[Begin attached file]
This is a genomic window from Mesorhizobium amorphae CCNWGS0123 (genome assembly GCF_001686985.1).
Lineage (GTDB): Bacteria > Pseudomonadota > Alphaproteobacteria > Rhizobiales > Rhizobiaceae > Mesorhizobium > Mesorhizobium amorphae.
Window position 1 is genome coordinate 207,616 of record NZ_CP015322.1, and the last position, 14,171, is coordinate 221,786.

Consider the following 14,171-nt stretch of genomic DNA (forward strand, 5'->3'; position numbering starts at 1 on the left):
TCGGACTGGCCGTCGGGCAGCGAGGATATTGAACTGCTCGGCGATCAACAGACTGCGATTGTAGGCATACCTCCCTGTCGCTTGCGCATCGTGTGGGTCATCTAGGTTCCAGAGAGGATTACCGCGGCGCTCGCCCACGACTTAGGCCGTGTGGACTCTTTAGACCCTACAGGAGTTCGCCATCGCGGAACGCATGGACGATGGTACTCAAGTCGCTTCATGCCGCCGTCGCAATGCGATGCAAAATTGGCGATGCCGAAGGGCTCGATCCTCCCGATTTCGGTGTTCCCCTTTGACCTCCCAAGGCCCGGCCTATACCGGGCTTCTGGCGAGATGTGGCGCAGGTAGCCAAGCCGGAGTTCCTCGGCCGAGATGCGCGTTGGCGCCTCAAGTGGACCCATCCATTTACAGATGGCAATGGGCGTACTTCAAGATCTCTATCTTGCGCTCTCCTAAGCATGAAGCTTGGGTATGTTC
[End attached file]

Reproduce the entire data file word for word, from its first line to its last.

This is a genomic window from Mesorhizobium amorphae CCNWGS0123 (genome assembly GCF_001686985.1).
Lineage (GTDB): Bacteria > Pseudomonadota > Alphaproteobacteria > Rhizobiales > Rhizobiaceae > Mesorhizobium > Mesorhizobium amorphae.
Window position 1 is genome coordinate 207,616 of record NZ_CP015322.1, and the last position, 14,171, is coordinate 221,786.

Consider the following 14,171-nt stretch of genomic DNA (forward strand, 5'->3'; position numbering starts at 1 on the left):
TCGGACTGGCCGTCGGGCAGCGAGGATATTGAACTGCTCGGCGATCAACAGACTGCGATTGTAGGCATACCTCCCTGTCGCTTGCGCATCGTGTGGGTCATCTAGGTTCCAGAGAGGATTACCGCGGCGCTCGCCCACGACTTAGGCCGTGTGGACTCTTTAGACCCTACAGGAGTTCGCCATCGCGGAACGCATGGACGATGGTACTCAAGTCGCTTCATGCCGCCGTCGCAATGCGATGCAAAATTGGCGATGCCGAAGGGCTCGATCCTCCCGATTTCGGTGTTCCCCTTTGACCTCCCAAGGCCCGGCCTATACCGGGCTTCTGGCGAGATGTGGCGCAGGTAGCCAAGCCGGAGTTCCTCGGCCGAGATGCGCGTTGGCGCCTCAAGTGGACCCATCCATTTACAGATGGCAATGGGCGTACTTCAAGATCTCTATCTTGCGCTCTCCTAAGCATGAAGCTTGGGTATGTTC